Tiberias is located on Lake Kinneret (Sea of Galilee) and has the distinction of being the lowest city in Israel – literally – some 200 meters below sea level. The modern Tiberias, “Tverya” in Hebrew, is a great vacation draw, including camping on the beaches, though there are over 30 hotels proper as well as bed and breakfast and youth hostel facilities. Still a fishing town as it was in the days of yore, there is a marina and a bevy of fisherman head out to the middle of the lake every morning, returning every evening with fresh fish for sale at the local market. The nightlife includes pubs and discos for all kinds of entertainment preferences.

For the historians among us, there are many well-preserved buildings and ruins from various periods in Tiberias. Among them is the Daher El-Amar fortress from the 18th century, the Church of St. Peter and a Jewish ritual bath, all coexisting in the Old City. Not surprisingly the stained glass windows of the church depict fish as well as holy figures. A more modest structure is the Church of Scotland, built by Dr. David Watt Torrance who also founded Tiberias’s first hospital. With Tabgha being not far away, the fish symbol is prominent in Tiberias in all its forms, in the sea, on the plate and in mosaics.

Nearly every historic site in Israel changed hands a number of times and Tiberias is no exceptions. By 1842 there were about 4000 inhabitants in Tiberias, one third of them being Jews. The town contained three synagogues by then and it was reported that the Jews enjoyed more peace and security than in Safed. Nonetheless, things went sour.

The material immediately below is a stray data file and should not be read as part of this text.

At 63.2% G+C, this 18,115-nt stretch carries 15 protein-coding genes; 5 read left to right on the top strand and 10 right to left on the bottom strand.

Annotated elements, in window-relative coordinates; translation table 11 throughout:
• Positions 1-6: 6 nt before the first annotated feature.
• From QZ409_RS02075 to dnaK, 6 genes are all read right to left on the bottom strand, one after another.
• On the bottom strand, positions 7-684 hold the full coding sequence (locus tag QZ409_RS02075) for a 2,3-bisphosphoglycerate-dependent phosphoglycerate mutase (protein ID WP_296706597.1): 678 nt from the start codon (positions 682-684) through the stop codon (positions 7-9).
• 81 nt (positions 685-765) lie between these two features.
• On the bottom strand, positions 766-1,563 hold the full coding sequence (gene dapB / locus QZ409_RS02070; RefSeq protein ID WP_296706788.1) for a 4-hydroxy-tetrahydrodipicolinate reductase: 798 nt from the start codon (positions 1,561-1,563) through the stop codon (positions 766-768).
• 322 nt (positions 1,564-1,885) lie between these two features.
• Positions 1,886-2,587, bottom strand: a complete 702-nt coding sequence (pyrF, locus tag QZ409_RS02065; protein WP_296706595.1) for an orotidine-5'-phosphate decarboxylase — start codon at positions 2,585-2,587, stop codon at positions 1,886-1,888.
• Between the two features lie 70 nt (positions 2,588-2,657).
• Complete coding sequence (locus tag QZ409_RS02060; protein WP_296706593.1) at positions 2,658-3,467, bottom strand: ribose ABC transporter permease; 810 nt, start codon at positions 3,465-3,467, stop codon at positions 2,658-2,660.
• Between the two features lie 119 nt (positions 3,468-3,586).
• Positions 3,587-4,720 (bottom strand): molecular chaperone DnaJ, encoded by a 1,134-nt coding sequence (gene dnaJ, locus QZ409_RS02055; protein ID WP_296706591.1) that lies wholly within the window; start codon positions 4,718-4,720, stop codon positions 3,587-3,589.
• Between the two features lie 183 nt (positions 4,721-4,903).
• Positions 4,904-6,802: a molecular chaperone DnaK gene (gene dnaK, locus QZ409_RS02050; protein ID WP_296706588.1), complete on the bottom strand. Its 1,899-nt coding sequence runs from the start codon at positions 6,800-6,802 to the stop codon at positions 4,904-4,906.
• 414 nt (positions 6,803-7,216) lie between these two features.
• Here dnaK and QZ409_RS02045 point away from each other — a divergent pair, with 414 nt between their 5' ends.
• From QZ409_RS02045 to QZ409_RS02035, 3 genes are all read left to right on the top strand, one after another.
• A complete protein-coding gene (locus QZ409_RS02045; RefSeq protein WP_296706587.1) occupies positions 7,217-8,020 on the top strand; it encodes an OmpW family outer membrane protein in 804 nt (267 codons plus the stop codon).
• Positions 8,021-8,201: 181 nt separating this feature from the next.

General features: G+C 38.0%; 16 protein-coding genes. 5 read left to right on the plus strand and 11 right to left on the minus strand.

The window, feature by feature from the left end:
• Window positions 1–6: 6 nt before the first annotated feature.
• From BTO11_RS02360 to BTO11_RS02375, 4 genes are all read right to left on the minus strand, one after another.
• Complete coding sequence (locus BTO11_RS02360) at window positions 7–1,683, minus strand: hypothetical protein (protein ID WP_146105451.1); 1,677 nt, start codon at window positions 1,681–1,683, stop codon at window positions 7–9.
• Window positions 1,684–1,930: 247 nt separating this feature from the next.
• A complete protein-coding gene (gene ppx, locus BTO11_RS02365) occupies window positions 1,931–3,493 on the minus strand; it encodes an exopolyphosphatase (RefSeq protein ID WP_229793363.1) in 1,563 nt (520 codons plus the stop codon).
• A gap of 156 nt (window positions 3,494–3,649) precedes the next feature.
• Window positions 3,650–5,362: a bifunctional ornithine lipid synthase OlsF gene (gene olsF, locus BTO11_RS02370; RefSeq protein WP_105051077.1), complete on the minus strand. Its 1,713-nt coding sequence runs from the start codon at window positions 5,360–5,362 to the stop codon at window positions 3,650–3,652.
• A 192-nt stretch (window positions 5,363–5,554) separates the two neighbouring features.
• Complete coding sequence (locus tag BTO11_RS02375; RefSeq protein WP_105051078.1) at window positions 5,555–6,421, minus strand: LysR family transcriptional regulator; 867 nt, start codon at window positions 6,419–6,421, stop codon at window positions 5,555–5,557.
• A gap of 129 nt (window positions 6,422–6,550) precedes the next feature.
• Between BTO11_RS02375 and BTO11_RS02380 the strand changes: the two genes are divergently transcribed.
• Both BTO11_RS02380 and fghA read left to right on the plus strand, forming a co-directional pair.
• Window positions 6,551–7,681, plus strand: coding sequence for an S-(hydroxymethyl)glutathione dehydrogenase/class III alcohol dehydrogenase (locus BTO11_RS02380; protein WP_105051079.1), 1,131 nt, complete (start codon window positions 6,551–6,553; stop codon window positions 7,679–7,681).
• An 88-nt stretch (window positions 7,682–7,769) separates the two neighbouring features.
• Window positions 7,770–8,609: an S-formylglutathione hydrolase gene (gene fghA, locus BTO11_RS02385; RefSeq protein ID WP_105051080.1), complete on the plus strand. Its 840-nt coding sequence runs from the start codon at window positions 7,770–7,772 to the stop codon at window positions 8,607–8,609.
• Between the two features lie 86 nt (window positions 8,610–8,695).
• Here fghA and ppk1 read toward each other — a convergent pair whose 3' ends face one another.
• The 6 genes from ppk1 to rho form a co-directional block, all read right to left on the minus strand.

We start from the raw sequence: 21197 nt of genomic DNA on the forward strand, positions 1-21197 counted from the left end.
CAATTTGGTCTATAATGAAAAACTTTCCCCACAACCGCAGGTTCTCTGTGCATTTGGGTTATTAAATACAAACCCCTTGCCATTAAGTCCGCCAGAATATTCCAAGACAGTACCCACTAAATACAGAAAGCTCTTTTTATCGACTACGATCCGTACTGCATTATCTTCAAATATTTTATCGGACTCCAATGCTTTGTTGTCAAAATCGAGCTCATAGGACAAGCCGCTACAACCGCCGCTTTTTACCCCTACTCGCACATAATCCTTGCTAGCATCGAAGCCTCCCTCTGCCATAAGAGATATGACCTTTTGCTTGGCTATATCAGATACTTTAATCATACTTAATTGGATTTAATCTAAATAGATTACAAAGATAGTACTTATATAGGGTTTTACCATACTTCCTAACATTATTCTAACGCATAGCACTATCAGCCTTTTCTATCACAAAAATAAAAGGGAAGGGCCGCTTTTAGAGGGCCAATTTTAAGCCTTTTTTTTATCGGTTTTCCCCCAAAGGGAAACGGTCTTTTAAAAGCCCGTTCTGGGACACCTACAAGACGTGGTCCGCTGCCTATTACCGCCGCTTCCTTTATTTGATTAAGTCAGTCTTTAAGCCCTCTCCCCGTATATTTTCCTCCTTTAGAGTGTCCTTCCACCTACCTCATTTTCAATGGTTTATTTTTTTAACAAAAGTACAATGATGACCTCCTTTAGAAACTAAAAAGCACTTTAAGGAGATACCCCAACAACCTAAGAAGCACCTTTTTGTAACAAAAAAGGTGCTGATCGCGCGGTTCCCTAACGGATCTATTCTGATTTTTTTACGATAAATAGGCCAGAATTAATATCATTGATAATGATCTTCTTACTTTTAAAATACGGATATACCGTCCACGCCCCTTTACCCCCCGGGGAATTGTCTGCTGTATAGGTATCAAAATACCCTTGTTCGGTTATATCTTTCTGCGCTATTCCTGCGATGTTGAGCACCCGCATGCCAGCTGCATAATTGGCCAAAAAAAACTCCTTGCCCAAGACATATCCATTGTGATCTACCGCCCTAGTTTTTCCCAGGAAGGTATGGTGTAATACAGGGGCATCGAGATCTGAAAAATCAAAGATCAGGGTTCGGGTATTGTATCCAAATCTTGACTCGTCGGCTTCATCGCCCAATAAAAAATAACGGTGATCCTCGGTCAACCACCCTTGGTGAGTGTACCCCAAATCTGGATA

Though Arab militants murdered 20 Jews in Tiberias as part of the 1936-1939 Arab Revolt in Palestine, by the middle of the 20th century, the ratio of the populations had reversed. According to British census data, in 1945 there were 6000 Jews, 4540 Muslims, 760 Christians, and 10 others.

A tragedy was in the making which started over a period of ten days. After sporadic shooting broke out between Jewish and Arab neighborhoods between April 8 and 9, 1948, the Haganah launched a mortar barrage which killed some Arab residents. The British refused to intervene but were the overseers of the evacuation of nearly 48% of the Arab population on April 18, 1948, though there had been no order to expel them. The Haganah and Jewish police had to suppress widespread looting of the Arab areas by the Jewish population.

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